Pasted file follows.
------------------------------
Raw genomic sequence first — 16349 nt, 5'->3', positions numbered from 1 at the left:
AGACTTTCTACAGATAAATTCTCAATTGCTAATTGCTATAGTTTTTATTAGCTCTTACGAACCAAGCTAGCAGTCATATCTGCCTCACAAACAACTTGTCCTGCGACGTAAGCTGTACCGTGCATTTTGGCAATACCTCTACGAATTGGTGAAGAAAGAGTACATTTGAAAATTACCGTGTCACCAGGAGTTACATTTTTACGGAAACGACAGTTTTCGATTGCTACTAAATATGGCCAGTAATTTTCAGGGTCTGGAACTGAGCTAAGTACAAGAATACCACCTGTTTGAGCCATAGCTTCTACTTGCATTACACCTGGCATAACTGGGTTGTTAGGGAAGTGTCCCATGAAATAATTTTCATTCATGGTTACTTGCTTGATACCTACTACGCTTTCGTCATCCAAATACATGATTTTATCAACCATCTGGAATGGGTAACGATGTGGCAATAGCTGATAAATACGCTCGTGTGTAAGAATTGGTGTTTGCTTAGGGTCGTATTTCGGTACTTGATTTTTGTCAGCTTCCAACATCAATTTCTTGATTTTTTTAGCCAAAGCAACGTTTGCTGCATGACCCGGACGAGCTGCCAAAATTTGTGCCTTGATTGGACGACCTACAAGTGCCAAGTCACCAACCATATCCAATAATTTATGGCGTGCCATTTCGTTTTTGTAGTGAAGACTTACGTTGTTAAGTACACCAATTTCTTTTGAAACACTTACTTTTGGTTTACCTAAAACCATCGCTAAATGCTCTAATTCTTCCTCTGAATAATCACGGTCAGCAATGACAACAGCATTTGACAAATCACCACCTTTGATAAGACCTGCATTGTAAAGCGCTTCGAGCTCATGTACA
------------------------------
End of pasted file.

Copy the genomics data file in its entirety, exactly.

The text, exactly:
Raw genomic sequence first — 16349 nt, 5'->3', positions numbered from 1 at the left:
AGACTTTCTACAGATAAATTCTCAATTGCTAATTGCTATAGTTTTTATTAGCTCTTACGAACCAAGCTAGCAGTCATATCTGCCTCACAAACAACTTGTCCTGCGACGTAAGCTGTACCGTGCATTTTGGCAATACCTCTACGAATTGGTGAAGAAAGAGTACATTTGAAAATTACCGTGTCACCAGGAGTTACATTTTTACGGAAACGACAGTTTTCGATTGCTACTAAATATGGCCAGTAATTTTCAGGGTCTGGAACTGAGCTAAGTACAAGAATACCACCTGTTTGAGCCATAGCTTCTACTTGCATTACACCTGGCATAACTGGGTTGTTAGGGAAGTGTCCCATGAAATAATTTTCATTCATGGTTACTTGCTTGATACCTACTACGCTTTCGTCATCCAAATACATGATTTTATCAACCATCTGGAATGGGTAACGATGTGGCAATAGCTGATAAATACGCTCGTGTGTAAGAATTGGTGTTTGCTTAGGGTCGTATTTCGGTACTTGATTTTTGTCAGCTTCCAACATCAATTTCTTGATTTTTTTAGCCAAAGCAACGTTTGCTGCATGACCCGGACGAGCTGCCAAAATTTGTGCCTTGATTGGACGACCTACAAGTGCCAAGTCACCAACCATATCCAATAATTTATGGCGTGCCATTTCGTTTTTGTAGTGAAGACTTACGTTGTTAAGTACACCAATTTCTTTTGAAACACTTACTTTTGGTTTACCTAAAACCATCGCTAAATGCTCTAATTCTTCCTCTGAATAATCACGGTCAGCAATGACAACAGCATTTGACAAATCACCACCTTTGATAAGACCTGCATTGTAAAGCGCTTCGAGCTCATGTACA